The bursting of market ‘bubbles’ have had devastating effects in recent years. The housing bubble is often cited as a key cause of current economic recession. Part of the bubble phenomenon is that they are so difficult to recognize when they are building.
Venture capitalist Peter Thiel believes he has pinpointed the next bubble primed to burst, however, and it is the government spending bubble.
“When the government bubble breaks… The [libertarians] in this room will be the only ones who were right all along,” Thiel told them.
Thiel defines the “government bubble” as an unsustainable growth in government spending, it is “bigger and dumber” than the housing bubble of the last decade. The spending is being paid for by future earnings that are not possible., he says, because the government has killed the economic drivers that are necessary to pay for the spending.
Education is a part of this “government bubble,” and a sub-bubble that Thiel suspects will burst first. When asked why he so sharply criticize higher education to a room full of college students, Thiel said that the warning is not to tell young people not to go to school, but to try to escape the “bubble dynamic” in their own lives.
The education bubble has convinced many people that they can delay making the big decisions, Thiel said. Whereas our parents and grandparents had to begin making decisions about their lives after high school, society has told our generation to go to college to continue figuring it out. If we still don’t know after four (or six) years of undergraduate education, then we should go to graduate school.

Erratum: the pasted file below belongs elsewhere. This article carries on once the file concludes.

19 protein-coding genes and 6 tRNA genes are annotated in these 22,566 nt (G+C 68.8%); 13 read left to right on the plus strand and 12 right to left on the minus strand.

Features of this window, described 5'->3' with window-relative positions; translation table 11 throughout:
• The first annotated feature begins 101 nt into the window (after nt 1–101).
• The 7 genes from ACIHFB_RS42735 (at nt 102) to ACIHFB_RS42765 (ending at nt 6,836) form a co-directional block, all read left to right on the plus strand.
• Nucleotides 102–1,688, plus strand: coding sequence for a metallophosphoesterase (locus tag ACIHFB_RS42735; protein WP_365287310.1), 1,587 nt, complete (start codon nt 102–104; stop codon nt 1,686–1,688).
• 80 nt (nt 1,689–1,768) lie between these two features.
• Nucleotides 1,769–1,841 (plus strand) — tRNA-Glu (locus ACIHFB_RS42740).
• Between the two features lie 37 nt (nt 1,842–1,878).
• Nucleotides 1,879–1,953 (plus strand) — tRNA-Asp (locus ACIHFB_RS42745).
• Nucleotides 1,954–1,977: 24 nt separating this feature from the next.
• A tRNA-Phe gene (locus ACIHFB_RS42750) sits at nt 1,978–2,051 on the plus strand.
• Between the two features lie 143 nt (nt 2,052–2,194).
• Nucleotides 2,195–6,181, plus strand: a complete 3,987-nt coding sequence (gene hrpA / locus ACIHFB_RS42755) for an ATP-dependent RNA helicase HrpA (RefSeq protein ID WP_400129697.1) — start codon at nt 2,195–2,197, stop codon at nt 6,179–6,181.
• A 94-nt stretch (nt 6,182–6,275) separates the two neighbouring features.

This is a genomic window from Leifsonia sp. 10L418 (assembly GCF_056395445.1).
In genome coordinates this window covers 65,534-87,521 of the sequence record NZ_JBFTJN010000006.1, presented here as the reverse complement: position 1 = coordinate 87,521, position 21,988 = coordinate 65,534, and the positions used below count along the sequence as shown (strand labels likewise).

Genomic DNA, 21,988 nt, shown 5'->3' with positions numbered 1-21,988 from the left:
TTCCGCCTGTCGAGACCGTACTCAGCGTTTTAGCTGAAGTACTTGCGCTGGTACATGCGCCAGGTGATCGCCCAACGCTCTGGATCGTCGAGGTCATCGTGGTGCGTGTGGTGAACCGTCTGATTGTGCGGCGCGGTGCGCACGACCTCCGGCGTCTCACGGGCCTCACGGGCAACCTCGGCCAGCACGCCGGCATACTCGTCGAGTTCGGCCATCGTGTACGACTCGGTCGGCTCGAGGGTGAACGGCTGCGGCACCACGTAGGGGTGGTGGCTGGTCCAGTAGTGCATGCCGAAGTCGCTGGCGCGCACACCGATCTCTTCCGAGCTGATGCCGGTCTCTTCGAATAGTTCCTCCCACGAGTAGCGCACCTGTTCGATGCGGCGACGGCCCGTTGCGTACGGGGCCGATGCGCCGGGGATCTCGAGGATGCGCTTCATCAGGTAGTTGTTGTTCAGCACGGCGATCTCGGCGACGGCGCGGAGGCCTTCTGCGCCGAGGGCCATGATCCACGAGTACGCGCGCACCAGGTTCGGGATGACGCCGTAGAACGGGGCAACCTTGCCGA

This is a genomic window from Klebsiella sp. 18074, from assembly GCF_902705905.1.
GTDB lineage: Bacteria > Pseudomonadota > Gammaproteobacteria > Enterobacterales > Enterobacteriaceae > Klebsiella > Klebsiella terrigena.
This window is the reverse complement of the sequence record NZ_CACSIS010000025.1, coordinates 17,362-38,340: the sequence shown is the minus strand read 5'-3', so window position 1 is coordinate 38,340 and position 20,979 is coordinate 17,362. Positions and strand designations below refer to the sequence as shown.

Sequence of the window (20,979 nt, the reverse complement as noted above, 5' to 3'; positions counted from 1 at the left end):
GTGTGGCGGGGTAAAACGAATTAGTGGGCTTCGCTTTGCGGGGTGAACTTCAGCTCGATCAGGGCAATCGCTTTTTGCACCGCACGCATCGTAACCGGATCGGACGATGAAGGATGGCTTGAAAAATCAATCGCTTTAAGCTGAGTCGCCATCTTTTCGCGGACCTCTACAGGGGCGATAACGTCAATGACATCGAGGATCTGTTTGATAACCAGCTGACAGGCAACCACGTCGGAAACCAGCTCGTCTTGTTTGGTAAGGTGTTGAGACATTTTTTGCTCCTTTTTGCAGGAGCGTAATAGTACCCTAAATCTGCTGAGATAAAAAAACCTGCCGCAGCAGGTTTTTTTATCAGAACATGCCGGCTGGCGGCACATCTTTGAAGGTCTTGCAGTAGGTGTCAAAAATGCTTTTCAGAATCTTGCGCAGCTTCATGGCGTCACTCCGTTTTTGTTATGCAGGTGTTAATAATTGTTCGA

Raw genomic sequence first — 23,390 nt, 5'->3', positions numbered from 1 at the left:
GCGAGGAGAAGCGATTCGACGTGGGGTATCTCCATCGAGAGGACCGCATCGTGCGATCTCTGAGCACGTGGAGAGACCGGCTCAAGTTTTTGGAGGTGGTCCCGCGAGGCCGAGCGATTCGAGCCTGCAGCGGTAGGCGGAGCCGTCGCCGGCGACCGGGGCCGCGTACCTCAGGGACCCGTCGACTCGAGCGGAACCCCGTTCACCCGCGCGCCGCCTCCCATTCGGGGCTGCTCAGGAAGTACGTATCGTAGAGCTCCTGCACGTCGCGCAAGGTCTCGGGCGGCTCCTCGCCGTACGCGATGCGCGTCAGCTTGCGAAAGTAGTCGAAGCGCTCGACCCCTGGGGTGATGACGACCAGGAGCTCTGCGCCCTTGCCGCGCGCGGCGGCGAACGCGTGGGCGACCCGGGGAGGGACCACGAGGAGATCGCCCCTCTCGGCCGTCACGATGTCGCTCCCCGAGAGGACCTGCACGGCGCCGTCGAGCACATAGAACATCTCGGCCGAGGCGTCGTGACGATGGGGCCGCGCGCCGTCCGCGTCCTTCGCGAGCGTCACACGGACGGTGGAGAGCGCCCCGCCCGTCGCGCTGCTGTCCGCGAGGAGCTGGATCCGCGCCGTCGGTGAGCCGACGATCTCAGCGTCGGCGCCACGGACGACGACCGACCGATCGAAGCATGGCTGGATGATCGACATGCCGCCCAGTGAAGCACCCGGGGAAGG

Thiel says this type of thinking is unsustainable because for the most part, students are attending college and graduate school on someone else’s dime. The hope is that once they figure out what they want to do with their lives, they will will not only succeed in finding a job, but they will make enough money to pay their loans back.
Young people need to make decisions about their lives earlier, and only pursue post-secondary education with a purpose. We need to take the “individual, libertarian framework” which is “to ask what can I do?” Thiel told the audience.
The education bubble also entices young people to make a living doing what they think will pay the loans back, not what they are truly passionate about. To find something worthy of the investment of your life, Thiel asks, “what do you believe is true, that almost nobody agrees with you on?” The issue on which you stand alone, is the issue for which you ought to fight.